Last October, Google ended up paying a $125 million settlement to the Authors Guild for copyrighted works it had scanned onto its Google Book Search project. The Project seemed like a very great idea, scan every book ever printed so that anyone could view them on the web. Google had scanned over 7 million books before the Author’s Guild said what they were doing was illegal.
Since then the Google has revised their technique and are now offering authors and other copyright holders $60 per scanned book to allow Google to scan their book and add it to their Google Book Search collection. The deal sounds like a terrible one, but there is more to it. Google is only allowed to display snippets in search results, and only 20% of the book will be viewable in preview mode. If a user wants to see the entire book, the user will have the option to buy a digital version of the book. Google has also set up and advertising program on the Google book search results and preview mode. Authors and copyright holders will then receive 63% of all profit that Google has earned on advertising and e-books sold that pertain to the author’s book.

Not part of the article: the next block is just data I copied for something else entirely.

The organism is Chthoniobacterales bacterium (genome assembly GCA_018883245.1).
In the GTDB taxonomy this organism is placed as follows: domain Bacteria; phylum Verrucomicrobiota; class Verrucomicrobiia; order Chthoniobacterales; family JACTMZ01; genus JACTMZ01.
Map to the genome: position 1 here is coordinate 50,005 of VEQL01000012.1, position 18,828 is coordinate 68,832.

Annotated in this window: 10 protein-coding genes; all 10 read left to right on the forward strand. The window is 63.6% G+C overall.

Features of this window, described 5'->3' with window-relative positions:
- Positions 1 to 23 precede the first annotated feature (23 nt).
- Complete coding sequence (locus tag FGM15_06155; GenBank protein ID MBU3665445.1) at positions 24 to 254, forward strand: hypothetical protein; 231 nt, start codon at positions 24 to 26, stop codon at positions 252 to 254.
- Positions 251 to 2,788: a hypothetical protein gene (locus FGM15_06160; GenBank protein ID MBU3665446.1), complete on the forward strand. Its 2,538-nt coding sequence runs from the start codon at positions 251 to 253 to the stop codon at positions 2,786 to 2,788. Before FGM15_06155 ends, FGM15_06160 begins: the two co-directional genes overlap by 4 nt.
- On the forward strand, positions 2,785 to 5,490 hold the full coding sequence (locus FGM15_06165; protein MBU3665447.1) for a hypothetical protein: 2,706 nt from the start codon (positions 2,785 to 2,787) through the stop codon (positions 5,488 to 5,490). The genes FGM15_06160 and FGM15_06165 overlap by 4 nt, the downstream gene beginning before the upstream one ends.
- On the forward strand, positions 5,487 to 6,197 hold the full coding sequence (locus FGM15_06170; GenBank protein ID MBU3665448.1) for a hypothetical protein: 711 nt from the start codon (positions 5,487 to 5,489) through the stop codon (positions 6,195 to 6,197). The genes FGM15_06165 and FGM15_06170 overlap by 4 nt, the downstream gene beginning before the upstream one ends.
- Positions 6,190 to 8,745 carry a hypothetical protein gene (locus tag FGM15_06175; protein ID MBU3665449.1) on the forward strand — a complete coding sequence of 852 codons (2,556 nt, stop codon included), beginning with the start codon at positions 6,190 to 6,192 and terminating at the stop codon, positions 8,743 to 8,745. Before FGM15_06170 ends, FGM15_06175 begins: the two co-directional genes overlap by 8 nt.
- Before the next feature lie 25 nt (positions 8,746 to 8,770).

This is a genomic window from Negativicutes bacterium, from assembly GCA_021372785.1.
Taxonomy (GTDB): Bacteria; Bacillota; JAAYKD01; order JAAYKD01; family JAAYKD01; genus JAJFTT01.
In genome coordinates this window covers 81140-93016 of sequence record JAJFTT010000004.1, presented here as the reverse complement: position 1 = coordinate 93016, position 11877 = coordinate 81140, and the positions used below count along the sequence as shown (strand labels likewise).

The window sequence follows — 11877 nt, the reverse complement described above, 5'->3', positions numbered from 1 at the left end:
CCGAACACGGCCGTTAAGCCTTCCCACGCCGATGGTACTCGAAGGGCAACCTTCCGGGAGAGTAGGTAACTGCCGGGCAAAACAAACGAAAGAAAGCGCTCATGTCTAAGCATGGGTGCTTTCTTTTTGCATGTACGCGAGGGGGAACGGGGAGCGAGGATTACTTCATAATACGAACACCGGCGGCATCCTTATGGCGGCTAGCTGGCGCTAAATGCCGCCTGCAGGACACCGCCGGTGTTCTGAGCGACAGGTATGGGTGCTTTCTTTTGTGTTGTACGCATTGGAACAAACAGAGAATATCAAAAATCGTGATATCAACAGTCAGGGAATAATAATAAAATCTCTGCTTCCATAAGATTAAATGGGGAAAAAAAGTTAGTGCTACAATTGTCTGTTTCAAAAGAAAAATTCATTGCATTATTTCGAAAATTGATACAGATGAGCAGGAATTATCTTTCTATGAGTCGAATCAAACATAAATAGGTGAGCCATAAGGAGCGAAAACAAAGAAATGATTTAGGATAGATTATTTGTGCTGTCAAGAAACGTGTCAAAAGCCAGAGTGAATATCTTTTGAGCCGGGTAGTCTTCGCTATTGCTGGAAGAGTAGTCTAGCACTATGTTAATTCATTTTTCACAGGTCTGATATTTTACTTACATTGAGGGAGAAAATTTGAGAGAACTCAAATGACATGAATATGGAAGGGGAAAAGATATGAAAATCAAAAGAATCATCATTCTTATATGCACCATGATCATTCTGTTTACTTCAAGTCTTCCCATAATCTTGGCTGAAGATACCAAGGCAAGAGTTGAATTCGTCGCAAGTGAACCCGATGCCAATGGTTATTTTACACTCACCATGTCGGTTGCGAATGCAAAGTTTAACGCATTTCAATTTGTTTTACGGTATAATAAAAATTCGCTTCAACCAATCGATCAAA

Also worth noting is the settlement is only for the million of out-of-print books that are currently making zero revenues for authors and publishers today. Sounds like a good deal for an author who wants to make some more money off of their book after it has stopped being published and produced.